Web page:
An NPR Host's Other Job: Stay-At-Home Dad

By Guy Raz

Sorry it's taken me a few days to post.  We're expecting another baby in a few weeks, dealing with a move, and someone's trying to kill me.

I suspect Jim's temporary absence from the blog has driven some of the traffic away (despite the many many compelling posts from guest bloggers).  That said, when The Atlantic sent me some stuff to read about what makes a good blog post, it occurred to me that a few things were missing.  So, forthwith, I bring to you my attempt to generate a very large viewership with the following embedded video of a very cute baby laughing.

I will do everything I can in the coming days to experiment with search engine optimization by mentioning the terms vaccines, autism, Mustafa Kemal Attaturk (or, in case of alternate spellings, Ataturk), and Ayn Rand and quite possibly may post some original video of my very cute cats wrestling.

The video clip above, however, isn't just a cheap stunt to see if it is possible to attract more readers than Andrew Sullivan. There is a point to this shameless stunt. 

The story behind this video is that a stay-at-home dad received another rejection letter from a potential employer.  He decides to rip it up in front of his son Micah, who, as you can see, finds this gleefully amusing.

So do I.  In part, because I feel a certain sense of solidarity with Micah's dad. 

I look after my 2-year-old on Mondays and Tuesdays.  I work Wednesday through Sunday.  The program I host airs in most places in America from 5 to 6 p.m. Saturday and Sunday.

While I am fortunate to have a job, I'm also fortunate to spend a lot of time with my kid on days when most people are at work.  But on those Mondays and Tuesdays, I also have the privilege of experiencing a taste of life as a stay-at-home dad. 

I take him to an organized playgroup in the morning and in the afternoon, when the weather cooperates, we are at the park.

There I am almost always the lone father among mothers and nannies.  According to the latest census data, there are 158,000 stay-at-home dads in America.  Now this number is misleading because apparently, it does not include fathers who work from home AND look after the kids or dads who may have worked a week or two during the year.  So we can assume the number is much much higher and possibly growing, in part, because of the dismal job market and in part, because childcare is often so unaffordable, that it doesn't make a whole lot of sense for both parents to go to an office or a workplace each day.

Now, this isn't the place to prattle on about the challenges of being a dad in a mommy-dominated world of child-rearing. It's hard work. Even in the most open-minded communities, there's always the snickering and the "Mr. Mom" jokes. 

But here's what I have learned in all of this. One: never ask a stay-at-home parent whether they "work" full-time because raising a child is FULL-TIME WORK!  And two: Dads, don't be offended if the mommies keep you at arm's length. You will never be part of the inner circle.  The mommy solidarity at the park and playgroup is just a fact of life. 

Now all of this takes me to a question one of the mommies asked me in playgroup not too long ago. She was curious about what I do. I explained I host a weekend radio program. She asked, "So does that mean you only have to work Saturday and Sunday?"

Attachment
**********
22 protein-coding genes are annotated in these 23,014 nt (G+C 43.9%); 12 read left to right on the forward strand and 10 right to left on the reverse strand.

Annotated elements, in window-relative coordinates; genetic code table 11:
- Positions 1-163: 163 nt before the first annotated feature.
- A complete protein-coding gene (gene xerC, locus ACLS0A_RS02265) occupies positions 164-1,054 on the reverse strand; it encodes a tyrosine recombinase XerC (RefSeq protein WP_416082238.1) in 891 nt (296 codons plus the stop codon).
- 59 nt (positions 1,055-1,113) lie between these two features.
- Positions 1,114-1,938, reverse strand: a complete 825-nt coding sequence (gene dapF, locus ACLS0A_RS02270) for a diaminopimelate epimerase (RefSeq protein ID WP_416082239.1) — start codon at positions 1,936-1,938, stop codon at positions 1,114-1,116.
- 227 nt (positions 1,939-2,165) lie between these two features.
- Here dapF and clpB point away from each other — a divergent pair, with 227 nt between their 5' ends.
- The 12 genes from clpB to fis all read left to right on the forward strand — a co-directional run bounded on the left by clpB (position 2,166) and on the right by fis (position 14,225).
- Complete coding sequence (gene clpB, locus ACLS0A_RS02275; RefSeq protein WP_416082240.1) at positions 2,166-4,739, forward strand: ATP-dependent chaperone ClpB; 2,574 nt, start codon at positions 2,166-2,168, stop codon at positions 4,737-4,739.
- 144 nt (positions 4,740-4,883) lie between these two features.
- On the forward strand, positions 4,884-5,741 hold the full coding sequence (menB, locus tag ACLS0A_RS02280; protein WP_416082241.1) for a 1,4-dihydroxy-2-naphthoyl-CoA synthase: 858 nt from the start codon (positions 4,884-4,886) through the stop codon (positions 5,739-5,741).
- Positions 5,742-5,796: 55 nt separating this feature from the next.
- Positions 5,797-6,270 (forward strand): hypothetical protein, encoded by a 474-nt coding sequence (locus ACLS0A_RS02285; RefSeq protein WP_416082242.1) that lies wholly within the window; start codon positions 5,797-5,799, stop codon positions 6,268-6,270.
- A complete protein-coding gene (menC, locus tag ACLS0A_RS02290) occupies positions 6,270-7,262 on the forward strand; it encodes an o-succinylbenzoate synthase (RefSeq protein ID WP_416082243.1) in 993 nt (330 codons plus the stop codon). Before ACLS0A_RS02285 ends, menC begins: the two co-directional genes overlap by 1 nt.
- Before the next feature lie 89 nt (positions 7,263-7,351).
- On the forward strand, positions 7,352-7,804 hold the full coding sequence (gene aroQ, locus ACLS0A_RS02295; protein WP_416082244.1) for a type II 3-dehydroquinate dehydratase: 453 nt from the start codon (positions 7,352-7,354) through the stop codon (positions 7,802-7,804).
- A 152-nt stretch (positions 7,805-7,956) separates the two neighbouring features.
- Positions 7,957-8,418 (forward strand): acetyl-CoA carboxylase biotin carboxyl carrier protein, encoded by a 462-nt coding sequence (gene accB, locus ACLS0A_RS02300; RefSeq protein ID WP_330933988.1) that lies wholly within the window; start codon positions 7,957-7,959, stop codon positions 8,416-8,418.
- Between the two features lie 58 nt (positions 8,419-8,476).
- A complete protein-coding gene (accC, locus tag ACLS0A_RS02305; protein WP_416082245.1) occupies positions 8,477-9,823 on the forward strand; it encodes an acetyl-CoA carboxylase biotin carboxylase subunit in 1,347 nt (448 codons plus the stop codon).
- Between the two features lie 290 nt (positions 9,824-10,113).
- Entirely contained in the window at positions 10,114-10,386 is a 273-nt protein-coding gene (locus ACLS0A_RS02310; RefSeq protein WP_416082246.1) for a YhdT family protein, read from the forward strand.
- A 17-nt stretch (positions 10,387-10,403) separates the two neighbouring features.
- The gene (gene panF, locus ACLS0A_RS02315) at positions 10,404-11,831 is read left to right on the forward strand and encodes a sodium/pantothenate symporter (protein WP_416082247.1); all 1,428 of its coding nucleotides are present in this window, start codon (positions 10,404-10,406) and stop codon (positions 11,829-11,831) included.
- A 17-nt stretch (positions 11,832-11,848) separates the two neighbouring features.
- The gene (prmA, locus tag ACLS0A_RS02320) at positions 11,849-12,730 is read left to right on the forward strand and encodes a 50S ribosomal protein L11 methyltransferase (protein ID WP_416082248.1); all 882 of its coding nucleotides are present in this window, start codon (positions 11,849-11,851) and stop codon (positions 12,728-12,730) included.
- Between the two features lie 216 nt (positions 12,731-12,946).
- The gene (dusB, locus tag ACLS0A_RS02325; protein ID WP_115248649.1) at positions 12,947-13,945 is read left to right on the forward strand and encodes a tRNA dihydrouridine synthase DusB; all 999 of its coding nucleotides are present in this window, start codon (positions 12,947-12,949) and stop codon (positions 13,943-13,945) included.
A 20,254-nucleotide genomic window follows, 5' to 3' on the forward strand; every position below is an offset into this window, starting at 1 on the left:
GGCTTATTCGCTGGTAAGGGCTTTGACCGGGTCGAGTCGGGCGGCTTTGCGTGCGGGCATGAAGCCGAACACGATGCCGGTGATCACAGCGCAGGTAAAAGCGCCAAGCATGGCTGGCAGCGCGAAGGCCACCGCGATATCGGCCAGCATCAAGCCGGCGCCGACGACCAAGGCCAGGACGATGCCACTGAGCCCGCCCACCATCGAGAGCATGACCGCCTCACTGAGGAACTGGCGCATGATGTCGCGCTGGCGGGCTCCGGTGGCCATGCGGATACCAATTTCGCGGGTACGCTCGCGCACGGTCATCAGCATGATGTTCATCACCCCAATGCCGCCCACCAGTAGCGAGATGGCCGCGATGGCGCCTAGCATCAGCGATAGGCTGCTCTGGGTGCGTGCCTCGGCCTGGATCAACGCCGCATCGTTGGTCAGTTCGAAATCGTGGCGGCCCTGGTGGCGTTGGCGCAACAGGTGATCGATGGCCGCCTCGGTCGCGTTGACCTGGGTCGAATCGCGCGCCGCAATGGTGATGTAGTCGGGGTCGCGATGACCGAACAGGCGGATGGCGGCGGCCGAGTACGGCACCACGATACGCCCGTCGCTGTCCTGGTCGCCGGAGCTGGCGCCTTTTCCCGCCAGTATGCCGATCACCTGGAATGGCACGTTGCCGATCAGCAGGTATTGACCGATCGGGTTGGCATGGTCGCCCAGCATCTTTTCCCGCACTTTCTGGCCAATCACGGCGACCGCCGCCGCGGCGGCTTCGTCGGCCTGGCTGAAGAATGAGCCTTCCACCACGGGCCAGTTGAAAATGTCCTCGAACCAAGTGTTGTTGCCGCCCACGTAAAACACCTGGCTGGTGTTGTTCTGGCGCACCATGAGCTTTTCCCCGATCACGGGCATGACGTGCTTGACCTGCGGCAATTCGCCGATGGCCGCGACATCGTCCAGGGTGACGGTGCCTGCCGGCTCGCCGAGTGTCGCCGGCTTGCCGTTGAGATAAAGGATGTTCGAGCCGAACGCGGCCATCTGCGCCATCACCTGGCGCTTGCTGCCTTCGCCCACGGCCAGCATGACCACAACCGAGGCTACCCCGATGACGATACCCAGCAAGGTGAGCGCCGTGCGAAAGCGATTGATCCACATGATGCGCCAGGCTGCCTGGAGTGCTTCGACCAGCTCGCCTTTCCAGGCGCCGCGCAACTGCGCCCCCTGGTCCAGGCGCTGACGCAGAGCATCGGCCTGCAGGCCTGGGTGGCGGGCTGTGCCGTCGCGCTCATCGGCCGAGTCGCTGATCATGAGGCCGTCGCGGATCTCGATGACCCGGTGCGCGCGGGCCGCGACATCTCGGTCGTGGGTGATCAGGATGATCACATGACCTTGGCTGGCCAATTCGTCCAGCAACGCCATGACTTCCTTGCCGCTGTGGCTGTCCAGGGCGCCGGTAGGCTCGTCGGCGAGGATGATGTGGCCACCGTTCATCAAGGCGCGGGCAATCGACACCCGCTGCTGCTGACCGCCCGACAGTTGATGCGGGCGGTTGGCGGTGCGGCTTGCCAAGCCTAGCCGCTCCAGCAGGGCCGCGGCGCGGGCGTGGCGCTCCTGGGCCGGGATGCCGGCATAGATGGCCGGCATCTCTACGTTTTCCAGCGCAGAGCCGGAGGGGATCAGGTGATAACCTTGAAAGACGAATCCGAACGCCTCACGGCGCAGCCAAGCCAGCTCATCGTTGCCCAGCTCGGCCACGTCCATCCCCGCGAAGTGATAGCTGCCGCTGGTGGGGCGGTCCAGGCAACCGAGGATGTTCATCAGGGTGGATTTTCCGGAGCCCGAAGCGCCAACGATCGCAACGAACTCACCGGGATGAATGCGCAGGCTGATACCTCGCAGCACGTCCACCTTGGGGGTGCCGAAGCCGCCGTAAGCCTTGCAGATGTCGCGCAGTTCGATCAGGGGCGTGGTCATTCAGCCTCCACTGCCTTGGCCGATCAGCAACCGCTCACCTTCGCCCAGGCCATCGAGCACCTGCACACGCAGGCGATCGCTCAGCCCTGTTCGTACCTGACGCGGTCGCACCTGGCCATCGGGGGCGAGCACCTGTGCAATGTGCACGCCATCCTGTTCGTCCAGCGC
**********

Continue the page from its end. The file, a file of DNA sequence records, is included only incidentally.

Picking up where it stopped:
I get asked that more than you'd think. And the answer, sadly, is no.

For those of you who read this blog outside the U.S., NPR is a national radio news network.  Perhaps you've heard of us lately?

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James Fallows is a national correspondent for The Atlantic and has written for the magazine since the late 1970s. He has reported extensively from outside the United States and once worked as President Carter's chief speechwriter. His latest book is China Airborne. More

James Fallows is based in Washington as a national correspondent for The Atlantic. He has worked for the magazine for nearly 30 years and in that time has also lived in Seattle, Berkeley, Austin, Tokyo, Kuala Lumpur, Shanghai, and Beijing. He was raised in Redlands, California, received his undergraduate degree in American history and literature from Harvard, and received a graduate degree in economics from Oxford as a Rhodes scholar. In addition to working for The Atlantic, he has spent two years as chief White House speechwriter for Jimmy Carter, two years as the editor of US News & World Report, and six months as a program designer at Microsoft. He is an instrument-rated private pilot. He is also now the chair in U.S. media at the U.S. Studies Centre at the University of Sydney, in Australia.

Fallows has been a finalist for the National Magazine Award five times and has won once; he has also won the American Book Award for nonfiction and a N.Y. Emmy award for the documentary series Doing Business in China. He was the founding chairman of the New America Foundation. His recent books Blind Into Baghdad (2006) and Postcards From Tomorrow Square (2009) are based on his writings for The Atlantic. His latest book is China Airborne. He is married to Deborah Fallows, author of the recent book Dreaming in Chinese. They have two married sons.

Fallows welcomes and frequently quotes from reader mail sent via the "Email" button below. Unless you specify otherwise, we consider any incoming mail available for possible quotation -- but not with the sender's real name unless you explicitly state that it may be used. If you are wondering why Fallows does not use a "Comments" field below his posts, please see previous explanations here and here.

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